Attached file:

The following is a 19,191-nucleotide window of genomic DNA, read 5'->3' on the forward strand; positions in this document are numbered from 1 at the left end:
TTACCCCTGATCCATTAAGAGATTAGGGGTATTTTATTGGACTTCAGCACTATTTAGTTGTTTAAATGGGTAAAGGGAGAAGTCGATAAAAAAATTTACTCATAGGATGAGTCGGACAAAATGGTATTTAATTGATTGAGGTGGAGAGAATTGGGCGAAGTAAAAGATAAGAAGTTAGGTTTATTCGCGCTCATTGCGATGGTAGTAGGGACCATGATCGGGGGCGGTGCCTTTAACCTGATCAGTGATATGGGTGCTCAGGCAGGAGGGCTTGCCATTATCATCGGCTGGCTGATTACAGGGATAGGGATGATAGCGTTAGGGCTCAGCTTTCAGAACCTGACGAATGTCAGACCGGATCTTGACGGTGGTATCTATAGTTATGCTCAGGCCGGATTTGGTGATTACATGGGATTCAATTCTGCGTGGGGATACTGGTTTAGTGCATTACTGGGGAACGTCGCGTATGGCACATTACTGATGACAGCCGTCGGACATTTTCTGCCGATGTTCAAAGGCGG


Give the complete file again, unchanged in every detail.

The following is a 19,191-nucleotide window of genomic DNA, read 5'->3' on the forward strand; positions in this document are numbered from 1 at the left end:
TTACCCCTGATCCATTAAGAGATTAGGGGTATTTTATTGGACTTCAGCACTATTTAGTTGTTTAAATGGGTAAAGGGAGAAGTCGATAAAAAAATTTACTCATAGGATGAGTCGGACAAAATGGTATTTAATTGATTGAGGTGGAGAGAATTGGGCGAAGTAAAAGATAAGAAGTTAGGTTTATTCGCGCTCATTGCGATGGTAGTAGGGACCATGATCGGGGGCGGTGCCTTTAACCTGATCAGTGATATGGGTGCTCAGGCAGGAGGGCTTGCCATTATCATCGGCTGGCTGATTACAGGGATAGGGATGATAGCGTTAGGGCTCAGCTTTCAGAACCTGACGAATGTCAGACCGGATCTTGACGGTGGTATCTATAGTTATGCTCAGGCCGGATTTGGTGATTACATGGGATTCAATTCTGCGTGGGGATACTGGTTTAGTGCATTACTGGGGAACGTCGCGTATGGCACATTACTGATGACAGCCGTCGGACATTTTCTGCCGATGTTCAAAGGCGG